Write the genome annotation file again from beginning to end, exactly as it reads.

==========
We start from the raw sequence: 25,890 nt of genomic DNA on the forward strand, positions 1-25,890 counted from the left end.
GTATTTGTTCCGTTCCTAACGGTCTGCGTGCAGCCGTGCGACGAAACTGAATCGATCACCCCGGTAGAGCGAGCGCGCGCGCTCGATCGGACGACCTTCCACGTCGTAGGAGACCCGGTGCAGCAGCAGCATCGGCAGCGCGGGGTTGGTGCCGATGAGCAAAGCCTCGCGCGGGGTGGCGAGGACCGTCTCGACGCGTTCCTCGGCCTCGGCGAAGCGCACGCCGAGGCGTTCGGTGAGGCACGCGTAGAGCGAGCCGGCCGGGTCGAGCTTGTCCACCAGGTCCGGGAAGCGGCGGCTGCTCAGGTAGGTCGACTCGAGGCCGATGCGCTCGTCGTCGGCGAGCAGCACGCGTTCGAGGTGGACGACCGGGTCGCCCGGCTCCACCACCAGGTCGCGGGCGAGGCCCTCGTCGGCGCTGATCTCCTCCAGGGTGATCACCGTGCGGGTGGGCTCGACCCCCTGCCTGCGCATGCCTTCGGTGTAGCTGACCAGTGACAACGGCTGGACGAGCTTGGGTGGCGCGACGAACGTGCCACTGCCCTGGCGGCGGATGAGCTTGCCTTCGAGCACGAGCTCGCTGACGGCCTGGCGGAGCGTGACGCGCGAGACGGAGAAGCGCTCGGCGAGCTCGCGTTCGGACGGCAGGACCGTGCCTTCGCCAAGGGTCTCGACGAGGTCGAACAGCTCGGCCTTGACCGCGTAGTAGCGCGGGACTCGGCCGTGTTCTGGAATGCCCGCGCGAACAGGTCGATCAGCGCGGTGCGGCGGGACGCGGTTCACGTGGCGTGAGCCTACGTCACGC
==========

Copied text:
We start from the raw sequence: 25,890 nt of genomic DNA on the forward strand, positions 1-25,890 counted from the left end.
GTATTTGTTCCGTTCCTAACGGTCTGCGTGCAGCCGTGCGACGAAACTGAATCGATCACCCCGGTAGAGCGAGCGCGCGCGCTCGATCGGACGACCTTCCACGTCGTAGGAGACCCGGTGCAGCAGCAGCATCGGCAGCGCGGGGTTGGTGCCGATGAGCAAAGCCTCGCGCGGGGTGGCGAGGACCGTCTCGACGCGTTCCTCGGCCTCGGCGAAGCGCACGCCGAGGCGTTCGGTGAGGCACGCGTAGAGCGAGCCGGCCGGGTCGAGCTTGTCCACCAGGTCCGGGAAGCGGCGGCTGCTCAGGTAGGTCGACTCGAGGCCGATGCGCTCGTCGTCGGCGAGCAGCACGCGTTCGAGGTGGACGACCGGGTCGCCCGGCTCCACCACCAGGTCGCGGGCGAGGCCCTCGTCGGCGCTGATCTCCTCCAGGGTGATCACCGTGCGGGTGGGCTCGACCCCCTGCCTGCGCATGCCTTCGGTGTAGCTGACCAGTGACAACGGCTGGACGAGCTTGGGTGGCGCGACGAACGTGCCACTGCCCTGGCGGCGGATGAGCTTGCCTTCGAGCACGAGCTCGCTGACGGCCTGGCGGAGCGTGACGCGCGAGACGGAGAAGCGCTCGGCGAGCTCGCGTTCGGACGGCAGGACCGTGCCTTCGCCAAGGGTCTCGACGAGGTCGAACAGCTCGGCCTTGACCGCGTAGTAGCGCGGGACTCGGCCGTGTTCTGGAATGCCCGCGCGAACAGGTCGATCAGCGCGGTGCGGCGGGACGCGGTTCACGTGGCGTGAGCCTACGTCACGC